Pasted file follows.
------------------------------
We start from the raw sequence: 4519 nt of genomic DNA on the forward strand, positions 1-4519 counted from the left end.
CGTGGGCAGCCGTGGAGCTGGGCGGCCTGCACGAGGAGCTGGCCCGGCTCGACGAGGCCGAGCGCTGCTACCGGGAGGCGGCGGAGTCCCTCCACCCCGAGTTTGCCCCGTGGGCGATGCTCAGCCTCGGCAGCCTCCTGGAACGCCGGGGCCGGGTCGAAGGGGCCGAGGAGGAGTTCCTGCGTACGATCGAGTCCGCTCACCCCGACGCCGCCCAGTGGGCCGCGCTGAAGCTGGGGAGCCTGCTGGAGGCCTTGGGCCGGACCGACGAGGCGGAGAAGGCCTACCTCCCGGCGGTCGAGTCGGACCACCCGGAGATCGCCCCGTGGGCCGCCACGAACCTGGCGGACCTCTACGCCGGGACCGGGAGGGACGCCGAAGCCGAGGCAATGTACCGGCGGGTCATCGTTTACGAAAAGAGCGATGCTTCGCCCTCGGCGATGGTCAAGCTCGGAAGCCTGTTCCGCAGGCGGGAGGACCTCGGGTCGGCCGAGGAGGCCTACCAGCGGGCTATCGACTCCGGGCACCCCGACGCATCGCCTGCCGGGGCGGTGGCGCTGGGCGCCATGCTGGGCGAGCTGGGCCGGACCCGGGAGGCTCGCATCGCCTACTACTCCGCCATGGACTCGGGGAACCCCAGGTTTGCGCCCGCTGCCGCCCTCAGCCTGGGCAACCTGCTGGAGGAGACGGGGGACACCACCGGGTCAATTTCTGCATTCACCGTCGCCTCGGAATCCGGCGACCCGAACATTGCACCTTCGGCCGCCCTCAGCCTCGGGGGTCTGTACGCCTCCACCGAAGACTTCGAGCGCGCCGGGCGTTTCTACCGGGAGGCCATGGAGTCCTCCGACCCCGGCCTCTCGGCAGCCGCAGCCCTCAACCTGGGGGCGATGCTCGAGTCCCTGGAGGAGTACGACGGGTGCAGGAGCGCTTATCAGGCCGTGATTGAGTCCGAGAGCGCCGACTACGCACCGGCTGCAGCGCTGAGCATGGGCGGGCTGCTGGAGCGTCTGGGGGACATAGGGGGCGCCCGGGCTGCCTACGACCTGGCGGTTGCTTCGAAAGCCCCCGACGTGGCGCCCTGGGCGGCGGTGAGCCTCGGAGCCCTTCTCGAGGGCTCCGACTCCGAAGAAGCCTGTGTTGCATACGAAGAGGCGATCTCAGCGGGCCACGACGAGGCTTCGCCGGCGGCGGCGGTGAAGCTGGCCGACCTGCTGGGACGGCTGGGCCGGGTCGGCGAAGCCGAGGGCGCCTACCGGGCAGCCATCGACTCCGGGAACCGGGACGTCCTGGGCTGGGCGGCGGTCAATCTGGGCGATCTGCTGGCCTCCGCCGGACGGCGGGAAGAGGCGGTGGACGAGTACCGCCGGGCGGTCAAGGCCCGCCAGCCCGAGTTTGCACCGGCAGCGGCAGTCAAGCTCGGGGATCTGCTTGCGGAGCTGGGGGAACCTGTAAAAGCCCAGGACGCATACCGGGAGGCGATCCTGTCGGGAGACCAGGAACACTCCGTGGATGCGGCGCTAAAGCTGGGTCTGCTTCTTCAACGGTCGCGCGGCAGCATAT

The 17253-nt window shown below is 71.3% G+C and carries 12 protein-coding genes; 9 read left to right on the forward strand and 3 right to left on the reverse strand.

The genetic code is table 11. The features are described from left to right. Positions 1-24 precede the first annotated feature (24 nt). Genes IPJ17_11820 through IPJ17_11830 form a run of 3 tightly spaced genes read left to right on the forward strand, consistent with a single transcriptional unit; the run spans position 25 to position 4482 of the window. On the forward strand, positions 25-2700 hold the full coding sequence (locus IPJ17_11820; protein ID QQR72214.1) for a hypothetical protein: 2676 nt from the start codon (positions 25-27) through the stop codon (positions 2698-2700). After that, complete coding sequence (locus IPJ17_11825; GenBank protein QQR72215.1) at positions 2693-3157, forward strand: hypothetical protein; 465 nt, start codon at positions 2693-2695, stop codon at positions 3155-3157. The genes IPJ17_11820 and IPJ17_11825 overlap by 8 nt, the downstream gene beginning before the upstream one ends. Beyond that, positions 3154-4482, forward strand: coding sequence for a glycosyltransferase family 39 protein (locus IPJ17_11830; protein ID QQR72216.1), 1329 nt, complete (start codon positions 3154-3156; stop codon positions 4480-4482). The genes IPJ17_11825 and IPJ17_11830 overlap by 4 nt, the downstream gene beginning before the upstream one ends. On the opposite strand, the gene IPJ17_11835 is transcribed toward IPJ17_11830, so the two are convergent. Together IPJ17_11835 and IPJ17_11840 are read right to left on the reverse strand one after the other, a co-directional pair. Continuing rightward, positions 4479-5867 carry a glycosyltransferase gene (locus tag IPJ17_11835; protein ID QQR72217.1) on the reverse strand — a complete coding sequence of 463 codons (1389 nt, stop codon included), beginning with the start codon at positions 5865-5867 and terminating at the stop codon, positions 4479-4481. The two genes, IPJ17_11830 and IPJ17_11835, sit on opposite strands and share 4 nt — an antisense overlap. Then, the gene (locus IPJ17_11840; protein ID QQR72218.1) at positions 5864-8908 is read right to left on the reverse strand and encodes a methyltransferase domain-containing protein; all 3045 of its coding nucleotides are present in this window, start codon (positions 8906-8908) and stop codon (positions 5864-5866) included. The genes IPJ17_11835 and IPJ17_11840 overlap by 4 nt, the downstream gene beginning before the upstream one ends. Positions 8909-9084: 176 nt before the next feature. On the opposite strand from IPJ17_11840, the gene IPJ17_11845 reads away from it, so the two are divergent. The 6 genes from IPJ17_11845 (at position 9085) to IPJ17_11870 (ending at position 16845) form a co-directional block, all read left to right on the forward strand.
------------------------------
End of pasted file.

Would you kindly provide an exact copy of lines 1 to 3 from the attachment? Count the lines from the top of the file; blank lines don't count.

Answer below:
We start from the raw sequence: 4519 nt of genomic DNA on the forward strand, positions 1-4519 counted from the left end.
CGTGGGCAGCCGTGGAGCTGGGCGGCCTGCACGAGGAGCTGGCCCGGCTCGACGAGGCCGAGCGCTGCTACCGGGAGGCGGCGGAGTCCCTCCACCCCGAGTTTGCCCCGTGGGCGATGCTCAGCCTCGGCAGCCTCCTGGAACGCCGGGGCCGGGTCGAAGGGGCCGAGGAGGAGTTCCTGCGTACGATCGAGTCCGCTCACCCCGACGCCGCCCAGTGGGCCGCGCTGAAGCTGGGGAGCCTGCTGGAGGCCTTGGGCCGGACCGACGAGGCGGAGAAGGCCTACCTCCCGGCGGTCGAGTCGGACCACCCGGAGATCGCCCCGTGGGCCGCCACGAACCTGGCGGACCTCTACGCCGGGACCGGGAGGGACGCCGAAGCCGAGGCAATGTACCGGCGGGTCATCGTTTACGAAAAGAGCGATGCTTCGCCCTCGGCGATGGTCAAGCTCGGAAGCCTGTTCCGCAGGCGGGAGGACCTCGGGTCGGCCGAGGAGGCCTACCAGCGGGCTATCGACTCCGGGCACCCCGACGCATCGCCTGCCGGGGCGGTGGCGCTGGGCGCCATGCTGGGCGAGCTGGGCCGGACCCGGGAGGCTCGCATCGCCTACTACTCCGCCATGGACTCGGGGAACCCCAGGTTTGCGCCCGCTGCCGCCCTCAGCCTGGGCAACCTGCTGGAGGAGACGGGGGACACCACCGGGTCAATTTCTGCATTCACCGTCGCCTCGGAATCCGGCGACCCGAACATTGCACCTTCGGCCGCCCTCAGCCTCGGGGGTCTGTACGCCTCCACCGAAGACTTCGAGCGCGCCGGGCGTTTCTACCGGGAGGCCATGGAGTCCTCCGACCCCGGCCTCTCGGCAGCCGCAGCCCTCAACCTGGGGGCGATGCTCGAGTCCCTGGAGGAGTACGACGGGTGCAGGAGCGCTTATCAGGCCGTGATTGAGTCCGAGAGCGCCGACTACGCACCGGCTGCAGCGCTGAGCATGGGCGGGCTGCTGGAGCGTCTGGGGGACATAGGGGGCGCCCGGGCTGCCTACGACCTGGCGGTTGCTTCGAAAGCCCCCGACGTGGCGCCCTGGGCGGCGGTGAGCCTCGGAGCCCTTCTCGAGGGCTCCGACTCCGAAGAAGCCTGTGTTGCATACGAAGAGGCGATCTCAGCGGGCCACGACGAGGCTTCGCCGGCGGCGGCGGTGAAGCTGGCCGACCTGCTGGGACGGCTGGGCCGGGTCGGCGAAGCCGAGGGCGCCTACCGGGCAGCCATCGACTCCGGGAACCGGGACGTCCTGGGCTGGGCGGCGGTCAATCTGGGCGATCTGCTGGCCTCCGCCGGACGGCGGGAAGAGGCGGTGGACGAGTACCGCCGGGCGGTCAAGGCCCGCCAGCCCGAGTTTGCACCGGCAGCGGCAGTCAAGCTCGGGGATCTGCTTGCGGAGCTGGGGGAACCTGTAAAAGCCCAGGACGCATACCGGGAGGCGATCCTGTCGGGAGACCAGGAACACTCCGTGGATGCGGCGCTAAAGCTGGGTCTGCTTCTTCAACGGTCGCGCGGCAGCATAT

The 17253-nt window shown below is 71.3% G+C and carries 12 protein-coding genes; 9 read left to right on the forward strand and 3 right to left on the reverse strand.